News 1: Rupee slides to new low of 80.79 on Fed rate increase, stance


  • The Indian rupee on Thursday weakened sharply against the dollar to a new record low in the wake of the U.S. Federal Reserve increasing interest rates by 75 basis points and signaling more such steep increases in the future.
  • The rupee depreciated by 83 paise to close at 80.79, suffering its biggest single day fall since February 24, when Russia invaded Ukraine.

Reason behind the fall:

  • Due to rise in dollar index, rupee and other major currencies will come under pressure
  • Depreciating rupee is unattractive to foreign portfolio investors

Steps that can be taken to arrest the slide:

  • Curbs on imports of non-essential goods
  • Reduction in thresholds on aggregate overseas investments by resident Indians
  • Mandates for exporters to quicken their remittances
  • Asking importers to sell dollars directly to oil marketing companies
  • Easing norms for foreign portfolio investment in debt market
  • Increasing the external commercial borrowing limits under automatic route
  • Temporarily abolishing interest-rate caps for banks to attract deposits from non-resident Indians.

News 2: Telecom bill moots licensing of OTT apps, dues waiver


  • The government has released the draft of ‘The Indian Telecommunication Act, 2022’ wherein it has proposed several significant changes, including provisions for waiving off dues for financially stressed operators, bringing over-the-top (OTT) platforms (such as WhatsApp, Zoom, Netflix) within the ambit of telecom services that require a license to operate, and provisions for message interception in case of public emergency.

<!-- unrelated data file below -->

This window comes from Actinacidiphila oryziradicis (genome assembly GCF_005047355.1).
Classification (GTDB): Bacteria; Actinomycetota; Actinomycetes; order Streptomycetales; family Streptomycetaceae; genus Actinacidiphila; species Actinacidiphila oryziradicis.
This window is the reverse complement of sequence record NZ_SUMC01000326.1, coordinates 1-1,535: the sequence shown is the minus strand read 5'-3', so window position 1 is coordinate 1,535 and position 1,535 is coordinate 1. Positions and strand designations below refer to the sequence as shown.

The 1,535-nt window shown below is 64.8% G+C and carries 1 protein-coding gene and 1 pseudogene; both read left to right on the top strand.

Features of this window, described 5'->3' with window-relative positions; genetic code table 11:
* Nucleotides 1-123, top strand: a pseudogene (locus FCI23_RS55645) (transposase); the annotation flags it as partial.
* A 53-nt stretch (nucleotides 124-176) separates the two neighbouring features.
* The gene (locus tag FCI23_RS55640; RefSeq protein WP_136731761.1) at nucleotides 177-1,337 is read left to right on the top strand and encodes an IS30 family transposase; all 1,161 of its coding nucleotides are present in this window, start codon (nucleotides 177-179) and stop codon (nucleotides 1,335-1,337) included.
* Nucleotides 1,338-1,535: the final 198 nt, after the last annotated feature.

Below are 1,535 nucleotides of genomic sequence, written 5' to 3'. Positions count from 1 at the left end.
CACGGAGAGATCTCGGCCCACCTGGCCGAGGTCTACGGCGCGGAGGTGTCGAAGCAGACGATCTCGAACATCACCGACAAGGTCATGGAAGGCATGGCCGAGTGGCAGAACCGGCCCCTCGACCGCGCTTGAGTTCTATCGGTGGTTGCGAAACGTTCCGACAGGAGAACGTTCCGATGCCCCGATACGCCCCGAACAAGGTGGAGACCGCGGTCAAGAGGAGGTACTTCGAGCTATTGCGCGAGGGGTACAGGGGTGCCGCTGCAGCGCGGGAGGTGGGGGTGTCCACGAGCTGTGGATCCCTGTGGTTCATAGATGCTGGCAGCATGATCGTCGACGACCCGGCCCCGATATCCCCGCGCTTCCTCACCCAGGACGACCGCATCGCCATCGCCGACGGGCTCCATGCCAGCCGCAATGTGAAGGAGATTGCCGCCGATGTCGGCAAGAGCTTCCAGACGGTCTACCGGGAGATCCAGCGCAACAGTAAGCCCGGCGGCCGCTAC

• The Bill, released late on Wednesday inviting comments from stakeholders, seeks to replace the existing framework comprising the Indian Telegraph Act, 1885, the Wireless Telegraphy Act, 1933, and the Telegraph Wires (Unlawful Possession) Act, 1950, that govern the sector.

The Indian Telecommunication bill:

  • The explanatory note said the Bill aims to consolidate and amend laws governing provision, development, expansion and operation of telecom networks and infrastructure, and spectrum assignment.
  • The Bill proposes a framework to address defaults in payment by a licencee, whereby under “extraordinary circumstances”, the government may allow for deferred payment, conversion of a part or all of it into shares in the licencee or even write-offs.
  • The Bill also simplifies the framework for mergers, demergers and acquisitions, for which the entities would need to comply with norms under the Companies Act, 2013, and only need to inform the telecom department.
  • Noting that telecom users wish to know who was calling them, the Centre said it had included provisions related to identity to help prevent cyberfrauds using telecom services.
  • The draft Bill had provided clarity on two critical aspects: insolvency proceedings for stressed telecom companies and bringing OTT platforms and Internet Service Providers (ISPs) under the umbrella of the Ministry of Telecommunications.

News 3: Central govt. signs ₹1,700-cr. deal for BrahMos missiles


  • The Defence Ministry on Thursday signed a ₹1,700-crore contract with BrahMos Aerospace Pvt Ltd for 35 combat and three practice BrahMos supersonic surface-to-surface cruise missiles for two P-15B class of stealth guided missile destroyers of the Indian Navy.

BrahMos missiles:

  • BrahMos is a joint venture between the DRDO and Russia’s NPO Mashinostroyeniya and the missile derives its name from Brahmaputra and Moskva rivers.
  • Flight range of missile: 290 km with supersonic speed all through the flight